With some of these conditions, local commands are reluctant to believe that the problem exists and to grant discharge. Medical or psychiatric documentation is vital.
The best documentation for a personality disorder is a current and thorough psychiatric evaluation. While the military will require psychiatric examination by a military psychiatrist or licensed clinical psychologist, civilians are usually more thorough and more sympathetic than military doctors.
Military commands and psychiatrists may demand to know why a civilian psychiatrist was consulted, even though it is perfectly legal to do so. Members can justify the consultation by explaining how their emotional state frightened them, and it is best to avoid discussing discharge.
You may want to write a cover letter describing your difficulties in performing your duties and what you have tried to do to alleviate the problem. This letter should not be a request for discharge but an outline of the problems you are having.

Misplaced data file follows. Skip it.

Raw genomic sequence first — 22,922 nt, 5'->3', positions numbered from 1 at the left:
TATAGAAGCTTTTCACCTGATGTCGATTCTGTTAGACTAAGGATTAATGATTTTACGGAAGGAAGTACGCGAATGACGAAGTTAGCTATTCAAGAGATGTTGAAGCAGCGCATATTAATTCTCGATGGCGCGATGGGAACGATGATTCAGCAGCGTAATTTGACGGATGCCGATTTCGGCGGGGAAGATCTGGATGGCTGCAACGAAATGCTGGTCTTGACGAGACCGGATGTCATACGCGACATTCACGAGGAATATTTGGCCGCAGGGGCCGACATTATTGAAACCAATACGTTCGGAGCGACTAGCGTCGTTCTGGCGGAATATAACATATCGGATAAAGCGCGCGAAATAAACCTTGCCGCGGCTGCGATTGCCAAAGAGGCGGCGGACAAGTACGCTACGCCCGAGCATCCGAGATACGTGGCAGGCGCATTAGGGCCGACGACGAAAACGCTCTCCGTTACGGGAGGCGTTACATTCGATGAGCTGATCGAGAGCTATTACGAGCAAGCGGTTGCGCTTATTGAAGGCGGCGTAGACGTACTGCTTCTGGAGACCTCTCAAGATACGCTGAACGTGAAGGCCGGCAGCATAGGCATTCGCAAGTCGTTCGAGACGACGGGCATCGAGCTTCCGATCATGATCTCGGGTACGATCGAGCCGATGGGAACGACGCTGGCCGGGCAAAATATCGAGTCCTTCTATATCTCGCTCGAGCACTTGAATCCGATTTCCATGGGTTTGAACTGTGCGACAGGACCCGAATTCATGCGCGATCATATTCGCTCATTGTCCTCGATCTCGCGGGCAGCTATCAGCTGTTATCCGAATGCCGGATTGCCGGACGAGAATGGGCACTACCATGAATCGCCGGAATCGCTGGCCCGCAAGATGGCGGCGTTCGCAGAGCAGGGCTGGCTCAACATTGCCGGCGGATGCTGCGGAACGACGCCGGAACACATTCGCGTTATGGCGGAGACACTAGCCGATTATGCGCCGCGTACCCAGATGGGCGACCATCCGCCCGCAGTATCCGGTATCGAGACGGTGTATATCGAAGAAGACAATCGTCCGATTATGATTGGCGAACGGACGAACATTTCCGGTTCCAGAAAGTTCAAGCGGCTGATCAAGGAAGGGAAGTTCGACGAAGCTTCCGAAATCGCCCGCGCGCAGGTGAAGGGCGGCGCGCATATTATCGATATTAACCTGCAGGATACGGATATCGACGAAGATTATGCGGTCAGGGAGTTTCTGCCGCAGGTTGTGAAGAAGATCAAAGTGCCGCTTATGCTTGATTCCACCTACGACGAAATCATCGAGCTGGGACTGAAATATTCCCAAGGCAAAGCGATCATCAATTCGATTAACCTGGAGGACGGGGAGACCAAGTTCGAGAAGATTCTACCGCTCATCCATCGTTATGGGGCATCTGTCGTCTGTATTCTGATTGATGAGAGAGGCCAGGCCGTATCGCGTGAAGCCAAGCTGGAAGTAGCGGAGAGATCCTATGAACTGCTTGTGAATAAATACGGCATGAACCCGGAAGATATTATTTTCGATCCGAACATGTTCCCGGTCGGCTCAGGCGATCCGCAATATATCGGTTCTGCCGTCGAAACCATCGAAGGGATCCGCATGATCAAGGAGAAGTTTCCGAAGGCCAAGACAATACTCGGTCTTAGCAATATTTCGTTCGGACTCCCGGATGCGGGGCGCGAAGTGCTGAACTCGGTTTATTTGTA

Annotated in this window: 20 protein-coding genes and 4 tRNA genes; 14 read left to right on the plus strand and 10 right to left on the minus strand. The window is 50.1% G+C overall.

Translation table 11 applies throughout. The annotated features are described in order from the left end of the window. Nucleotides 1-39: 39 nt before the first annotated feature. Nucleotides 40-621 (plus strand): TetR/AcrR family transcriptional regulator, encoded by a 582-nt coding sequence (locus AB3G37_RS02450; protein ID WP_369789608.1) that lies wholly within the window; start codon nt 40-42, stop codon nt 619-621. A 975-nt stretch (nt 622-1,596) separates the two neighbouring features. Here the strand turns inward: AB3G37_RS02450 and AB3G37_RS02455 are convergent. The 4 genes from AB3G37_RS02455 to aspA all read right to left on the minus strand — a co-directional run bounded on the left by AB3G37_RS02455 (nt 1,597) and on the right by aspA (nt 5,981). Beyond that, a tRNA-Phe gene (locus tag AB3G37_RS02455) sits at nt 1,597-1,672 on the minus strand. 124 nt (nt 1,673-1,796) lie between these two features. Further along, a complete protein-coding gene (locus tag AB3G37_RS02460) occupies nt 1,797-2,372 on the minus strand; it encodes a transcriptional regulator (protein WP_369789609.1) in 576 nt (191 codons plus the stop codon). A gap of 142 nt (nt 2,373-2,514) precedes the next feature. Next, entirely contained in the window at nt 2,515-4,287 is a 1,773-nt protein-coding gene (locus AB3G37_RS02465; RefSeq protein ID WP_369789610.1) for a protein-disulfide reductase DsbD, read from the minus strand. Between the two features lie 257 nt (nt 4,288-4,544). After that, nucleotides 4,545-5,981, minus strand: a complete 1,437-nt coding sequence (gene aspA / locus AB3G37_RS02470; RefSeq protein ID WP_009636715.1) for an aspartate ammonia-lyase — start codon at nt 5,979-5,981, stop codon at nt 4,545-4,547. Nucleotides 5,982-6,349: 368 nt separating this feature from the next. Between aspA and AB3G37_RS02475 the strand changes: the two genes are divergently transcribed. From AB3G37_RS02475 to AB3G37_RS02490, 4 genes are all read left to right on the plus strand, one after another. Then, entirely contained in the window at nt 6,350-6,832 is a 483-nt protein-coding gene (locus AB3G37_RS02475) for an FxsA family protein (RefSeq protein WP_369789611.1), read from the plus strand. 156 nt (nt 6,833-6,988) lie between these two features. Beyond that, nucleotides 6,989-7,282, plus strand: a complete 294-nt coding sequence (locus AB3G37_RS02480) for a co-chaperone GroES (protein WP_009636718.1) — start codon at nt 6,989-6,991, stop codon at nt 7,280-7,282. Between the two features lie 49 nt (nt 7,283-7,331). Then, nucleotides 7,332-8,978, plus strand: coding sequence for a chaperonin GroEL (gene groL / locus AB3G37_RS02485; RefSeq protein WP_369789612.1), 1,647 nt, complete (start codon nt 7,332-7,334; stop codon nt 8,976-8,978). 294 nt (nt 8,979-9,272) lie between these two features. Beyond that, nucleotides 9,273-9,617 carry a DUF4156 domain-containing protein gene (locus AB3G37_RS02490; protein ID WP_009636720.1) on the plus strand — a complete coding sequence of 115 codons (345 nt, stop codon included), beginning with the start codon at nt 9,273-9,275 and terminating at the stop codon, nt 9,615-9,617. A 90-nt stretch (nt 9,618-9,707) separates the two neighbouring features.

The GI Rights Hotline may be able to help you find psychiatrists or licensed psychologists who are generally supportive and willing to learn about the military’s criteria and procedures.
It is not helpful to give the psychiatrist a detailed account of how the military has made life miserable for you. Instead, discuss your own feelings and actions, without simply laying blame on the military. It is always best to be open and honest.
While it is important to be honest, do not give a psychiatrist self-incriminating information about illegal activity (drug use or homosexual acts, for example) unless you want such information to be included in the report. There is no patient-doctor confidentiality in the military! Do not stress your desire for discharge but focus on discussing the problems you are experiencing.